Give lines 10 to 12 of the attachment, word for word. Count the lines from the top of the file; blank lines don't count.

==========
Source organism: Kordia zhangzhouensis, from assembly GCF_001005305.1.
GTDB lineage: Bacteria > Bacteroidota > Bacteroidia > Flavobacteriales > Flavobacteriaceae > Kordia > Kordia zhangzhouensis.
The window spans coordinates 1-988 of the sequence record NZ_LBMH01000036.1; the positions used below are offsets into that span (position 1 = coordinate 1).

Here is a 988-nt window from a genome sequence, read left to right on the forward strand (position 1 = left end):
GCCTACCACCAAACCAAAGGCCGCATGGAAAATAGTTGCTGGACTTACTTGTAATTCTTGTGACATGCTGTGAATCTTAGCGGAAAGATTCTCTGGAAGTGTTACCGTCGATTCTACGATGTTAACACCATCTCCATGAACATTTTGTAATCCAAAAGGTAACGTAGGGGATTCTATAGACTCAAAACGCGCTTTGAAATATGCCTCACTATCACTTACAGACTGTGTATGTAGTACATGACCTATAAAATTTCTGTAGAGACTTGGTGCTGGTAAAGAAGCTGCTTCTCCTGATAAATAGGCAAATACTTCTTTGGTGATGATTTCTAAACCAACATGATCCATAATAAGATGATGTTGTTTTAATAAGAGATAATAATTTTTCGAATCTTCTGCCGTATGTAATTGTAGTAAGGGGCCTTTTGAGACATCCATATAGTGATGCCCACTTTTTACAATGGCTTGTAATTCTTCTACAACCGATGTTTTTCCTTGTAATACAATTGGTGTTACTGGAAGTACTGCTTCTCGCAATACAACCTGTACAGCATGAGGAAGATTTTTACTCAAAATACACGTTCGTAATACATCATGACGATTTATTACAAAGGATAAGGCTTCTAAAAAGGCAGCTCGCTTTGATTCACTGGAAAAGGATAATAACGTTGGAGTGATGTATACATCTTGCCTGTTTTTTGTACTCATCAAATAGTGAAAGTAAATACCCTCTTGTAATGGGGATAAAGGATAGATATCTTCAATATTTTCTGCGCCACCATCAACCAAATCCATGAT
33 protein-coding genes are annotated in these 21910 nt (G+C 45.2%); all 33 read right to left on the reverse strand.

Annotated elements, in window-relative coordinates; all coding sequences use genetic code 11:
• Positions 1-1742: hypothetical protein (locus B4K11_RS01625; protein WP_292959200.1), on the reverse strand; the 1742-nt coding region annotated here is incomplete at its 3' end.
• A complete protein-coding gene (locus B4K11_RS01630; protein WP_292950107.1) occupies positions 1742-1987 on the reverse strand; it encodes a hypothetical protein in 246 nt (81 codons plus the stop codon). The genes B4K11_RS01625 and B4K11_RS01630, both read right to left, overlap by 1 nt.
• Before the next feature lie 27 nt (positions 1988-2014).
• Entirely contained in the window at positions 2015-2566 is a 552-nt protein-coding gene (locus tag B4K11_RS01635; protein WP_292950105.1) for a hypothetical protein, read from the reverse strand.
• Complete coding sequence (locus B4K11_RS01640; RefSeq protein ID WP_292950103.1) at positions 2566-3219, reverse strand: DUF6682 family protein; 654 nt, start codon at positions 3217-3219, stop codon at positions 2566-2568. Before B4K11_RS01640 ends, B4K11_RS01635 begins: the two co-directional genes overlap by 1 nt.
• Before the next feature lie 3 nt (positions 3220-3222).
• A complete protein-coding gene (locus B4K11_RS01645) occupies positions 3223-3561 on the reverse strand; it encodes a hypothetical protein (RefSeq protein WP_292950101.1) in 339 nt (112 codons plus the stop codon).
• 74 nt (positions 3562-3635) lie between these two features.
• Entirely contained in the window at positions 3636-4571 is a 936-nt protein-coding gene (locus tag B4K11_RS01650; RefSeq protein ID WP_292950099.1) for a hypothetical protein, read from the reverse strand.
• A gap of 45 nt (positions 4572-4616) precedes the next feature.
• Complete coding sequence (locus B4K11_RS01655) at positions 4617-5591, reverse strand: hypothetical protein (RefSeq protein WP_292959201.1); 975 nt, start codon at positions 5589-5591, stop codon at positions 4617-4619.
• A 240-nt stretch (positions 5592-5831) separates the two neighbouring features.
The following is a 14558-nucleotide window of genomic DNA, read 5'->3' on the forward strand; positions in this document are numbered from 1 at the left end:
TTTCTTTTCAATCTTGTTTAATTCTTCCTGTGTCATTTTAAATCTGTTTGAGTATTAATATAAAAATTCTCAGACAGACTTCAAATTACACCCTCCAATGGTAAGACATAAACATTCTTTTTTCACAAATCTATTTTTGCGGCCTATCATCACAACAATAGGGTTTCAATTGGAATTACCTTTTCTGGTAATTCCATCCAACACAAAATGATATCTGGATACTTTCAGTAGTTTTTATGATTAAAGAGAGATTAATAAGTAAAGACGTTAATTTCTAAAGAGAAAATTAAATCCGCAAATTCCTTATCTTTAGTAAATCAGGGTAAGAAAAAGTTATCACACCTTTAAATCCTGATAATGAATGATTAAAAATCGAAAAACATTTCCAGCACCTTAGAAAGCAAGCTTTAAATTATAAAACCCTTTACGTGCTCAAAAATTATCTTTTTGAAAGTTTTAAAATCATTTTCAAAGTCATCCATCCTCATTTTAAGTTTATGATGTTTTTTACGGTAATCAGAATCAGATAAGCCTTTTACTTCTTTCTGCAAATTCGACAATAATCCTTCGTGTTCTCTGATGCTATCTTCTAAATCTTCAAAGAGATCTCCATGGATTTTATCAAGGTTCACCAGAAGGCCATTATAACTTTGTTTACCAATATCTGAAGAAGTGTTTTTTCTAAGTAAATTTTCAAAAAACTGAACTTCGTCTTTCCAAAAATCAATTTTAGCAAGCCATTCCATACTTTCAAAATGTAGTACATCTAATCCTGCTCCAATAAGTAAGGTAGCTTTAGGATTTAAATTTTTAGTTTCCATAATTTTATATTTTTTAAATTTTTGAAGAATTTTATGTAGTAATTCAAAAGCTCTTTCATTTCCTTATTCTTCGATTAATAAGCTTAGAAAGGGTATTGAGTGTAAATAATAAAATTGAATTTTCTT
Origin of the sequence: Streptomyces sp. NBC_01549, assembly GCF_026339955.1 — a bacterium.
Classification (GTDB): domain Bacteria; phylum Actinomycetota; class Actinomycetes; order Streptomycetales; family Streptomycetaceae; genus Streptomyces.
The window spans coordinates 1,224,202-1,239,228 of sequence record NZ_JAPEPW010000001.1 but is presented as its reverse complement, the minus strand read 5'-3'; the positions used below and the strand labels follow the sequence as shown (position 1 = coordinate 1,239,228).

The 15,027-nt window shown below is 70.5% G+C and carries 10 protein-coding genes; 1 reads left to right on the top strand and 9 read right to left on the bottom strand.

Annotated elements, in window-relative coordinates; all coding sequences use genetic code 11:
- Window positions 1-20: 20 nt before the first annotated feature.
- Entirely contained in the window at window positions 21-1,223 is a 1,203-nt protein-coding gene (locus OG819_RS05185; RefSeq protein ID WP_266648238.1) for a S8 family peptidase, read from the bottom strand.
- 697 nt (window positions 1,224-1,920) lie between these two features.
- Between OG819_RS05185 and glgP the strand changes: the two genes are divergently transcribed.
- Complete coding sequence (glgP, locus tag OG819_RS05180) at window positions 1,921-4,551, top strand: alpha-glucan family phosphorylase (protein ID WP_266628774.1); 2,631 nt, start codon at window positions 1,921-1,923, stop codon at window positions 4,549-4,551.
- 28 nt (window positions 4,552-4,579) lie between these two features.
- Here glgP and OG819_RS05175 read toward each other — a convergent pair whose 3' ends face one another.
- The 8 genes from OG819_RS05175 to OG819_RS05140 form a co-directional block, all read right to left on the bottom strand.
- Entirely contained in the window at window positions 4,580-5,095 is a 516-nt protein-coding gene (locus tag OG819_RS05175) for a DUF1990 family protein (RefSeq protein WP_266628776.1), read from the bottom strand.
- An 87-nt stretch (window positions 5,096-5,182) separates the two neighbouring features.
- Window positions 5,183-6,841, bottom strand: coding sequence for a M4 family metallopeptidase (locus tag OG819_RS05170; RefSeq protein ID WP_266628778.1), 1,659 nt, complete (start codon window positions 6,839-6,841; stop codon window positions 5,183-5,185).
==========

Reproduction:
• Before the next feature lie 27 nt (positions 1988-2014).
• Entirely contained in the window at positions 2015-2566 is a 552-nt protein-coding gene (locus tag B4K11_RS01635; protein WP_292950105.1) for a hypothetical protein, read from the reverse strand.
• Complete coding sequence (locus B4K11_RS01640; RefSeq protein ID WP_292950103.1) at positions 2566-3219, reverse strand: DUF6682 family protein; 654 nt, start codon at positions 3217-3219, stop codon at positions 2566-2568. Before B4K11_RS01640 ends, B4K11_RS01635 begins: the two co-directional genes overlap by 1 nt.